Get to know more about 926 Augur Lane’s resident specter—and the evil that lurks in the shadows of New Fiddleham—in Ghostly Echoes, the third book in William Ritter’s Jackaby series.
J.P. Romney’s The Monster on the Road is Me mixes ancient Japanese magic with modern life.
Jay Kristoff’s Nevernight is a brutal but beautiful read. And you might even laugh a time or three.
Debutantes, dances, and demons, oh my! In The Dark Days Club by Alison Goodman, Lady Helen will never forget her first Season.
Enemies become allies in the first book in Victoria Schwab’s new The Monsters of Verity duology, This Savage Song.
Go on an adventure through alternate universes to procure obscure books in Genevieve Cogman’s The Invisible Library.
The rebel forces in Queen of Shadows, the fourth book in Sarah J. Maas’ Throne of Glass series, make some serious progress—and some unfortunate discoveries.
Celaena Sardothian returns to her ancestral roots in Heir of Fire, the third book in Sarah J. Maas’ Throne of Glass series.
Crown of Midnight, the second novel in Sarah J. Maas’ Throne of Glass series, offers some major revelations.
The first book in Sarah J. Maas’s Throne of Glass series introduces Celaena Sardothian—one of the most badass lady assassins to ever grace the page—to the YA world.
Alwyn Hamilton’s debut novel, Rebel of the Sands, mixes Arabian nights with Wild West days (and superpowered afternoons).
Mary Weber’s Storm Siren trilogy draws to an exciting close in Siren’s Song.
A badass heroine is on a quest to avenge her family in Michelle Modesto's western-meets-paranormal debut, Revenge and the Wild.
The princess in C.J. Redwine’s The Shadow Queen needs no prince to save her, thank you very much.
We’re all made out of ticky-tacky, and we all look just the same.
Abigail Rook and R.F. Jackaby are back on the case in William Ritter’s Beastly Bones, a no-less delightful follow-up to his debut novel, Jackaby.
Mercedes Lackey’s new novel, Hunter, aims to be the next great dystopia, but ends up feeling more like the product of a formula.
Fly away with Magonia, Maria Dahvana Headley’s novel that mixes mysterious illness with magical realism.
Have you ever wondered what Dean Winchester might be like if he'd been born a girl? Then Eva Darrows’ The Awesome might be for you.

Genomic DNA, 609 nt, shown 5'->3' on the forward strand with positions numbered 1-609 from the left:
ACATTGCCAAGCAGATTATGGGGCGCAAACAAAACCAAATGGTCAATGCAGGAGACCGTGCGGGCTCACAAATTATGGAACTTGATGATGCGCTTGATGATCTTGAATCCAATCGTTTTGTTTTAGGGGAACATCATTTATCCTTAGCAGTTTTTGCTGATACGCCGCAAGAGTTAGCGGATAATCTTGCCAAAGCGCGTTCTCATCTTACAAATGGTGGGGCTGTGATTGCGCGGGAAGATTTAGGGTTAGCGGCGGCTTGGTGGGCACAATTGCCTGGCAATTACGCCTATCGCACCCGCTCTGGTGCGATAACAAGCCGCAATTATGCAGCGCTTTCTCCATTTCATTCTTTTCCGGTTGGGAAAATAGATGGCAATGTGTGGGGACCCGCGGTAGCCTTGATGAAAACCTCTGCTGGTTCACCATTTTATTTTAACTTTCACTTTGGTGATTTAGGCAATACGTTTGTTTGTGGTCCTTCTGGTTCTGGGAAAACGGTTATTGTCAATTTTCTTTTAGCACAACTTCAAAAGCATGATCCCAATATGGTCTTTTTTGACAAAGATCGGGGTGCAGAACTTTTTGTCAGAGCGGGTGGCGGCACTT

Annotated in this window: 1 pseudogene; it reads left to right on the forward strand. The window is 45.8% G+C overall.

Blood might be thicker than water, but as the charming heroines of Jessica Day George's Silver in the Blood find out, that might not be such a good thing...
Siren’s Fury, the second book in Mary Weber’s Storm Siren trilogy, highlights the inner turmoil that happens when you lose something you never thought you’d miss.
Naomi Novik’s Uprooted is a new fairy tale that feels ancient in the best of ways.
Check it and see - Through Fire and Sea by Nicole Luiken is a fantasy worth taking a chance on.
The battle between vampires and werewolves began long before Twilight was a glimmer in Stephenie Meyer’s subconscious.
Courtney Alameda’s debut novel Shutter is a delightful read featuring a badass lady, unsanctioned romance … and vicious and disgusting paranormal creatures.
The second novel in Samantha Shannon’s The Bone Season series shifts its focus to London and the shady humans that live there (but, thankfully, still features super hot extradimensional creatures).
The second book in the Dispossessed series—The Lovely and the Lost—falls prey to a bit of Bridge Book Blues, but is entertaining nonetheless.
Spend an hour and a half watching Jeremy Renner wearing tight leather and wielding a ranged weapon? Don’t mind if I do.
If you like your consulting detectives with floppy hair and their partners with a sassy attitude, then William Ritter’s debut novel Jackaby is for you.
Although it sounds like it should be, Samantha Shannon’s debut novel The Bone Season is not a Jeffrey Deaver book starring Lincoln Rhyme.
Laini Taylor's phenomenal Daughter of Smoke & Bone series wraps up with Dreams of Gods & Monsters.
Laini Taylor's Days of Blood & Starlight is a beyond worthy sequel to the amazeballs Daughter of Smoke & Bone.
Carol Goodman’s Blythewood is reminiscent of both Harry Potter and The Diviners, but in a way that doesn’t distract from the entertaining story within.
Melissa de la Cruz and Michael Johnston mix a lot of ideas into Frozen, the first in their co-authored Heart of Dread series, but the mix packs a punch.
Author Bryce Moore talks about drawing inspiration from folkore not commonly found in YA.
Aprilynne Pike's Wings series continues with Spells, delving further into faerie lore. Plus: trolls!
Jenny wouldn't turn down The House of Night Series by P.C. and Kristin Cast (or the array of hot guys she picked in Casting Call).
Jenny wasn't completely captivated (sorry) by Carrie Jones' Captivate (a Need book), but it nicely sets up the next installment.
Posh explains why she can only be pity friends with Maggie Stiefvater's Shiver.
Jenny reviews the Blue Bloods Series by Melissa de la Cruz, which is about vampires who used to be angels and are now hormonal society kids.
Jenny's lovefest for Claudia Gray continues with Hourglass (an Evernight book).
Jenny reviews Stargazer by Claudia Gray, the second installment of the exponentially more awesome Evernight Series.
Have a thoroughly enjoyable tryst with The Mortal Instruments Series by Cassandra Clare.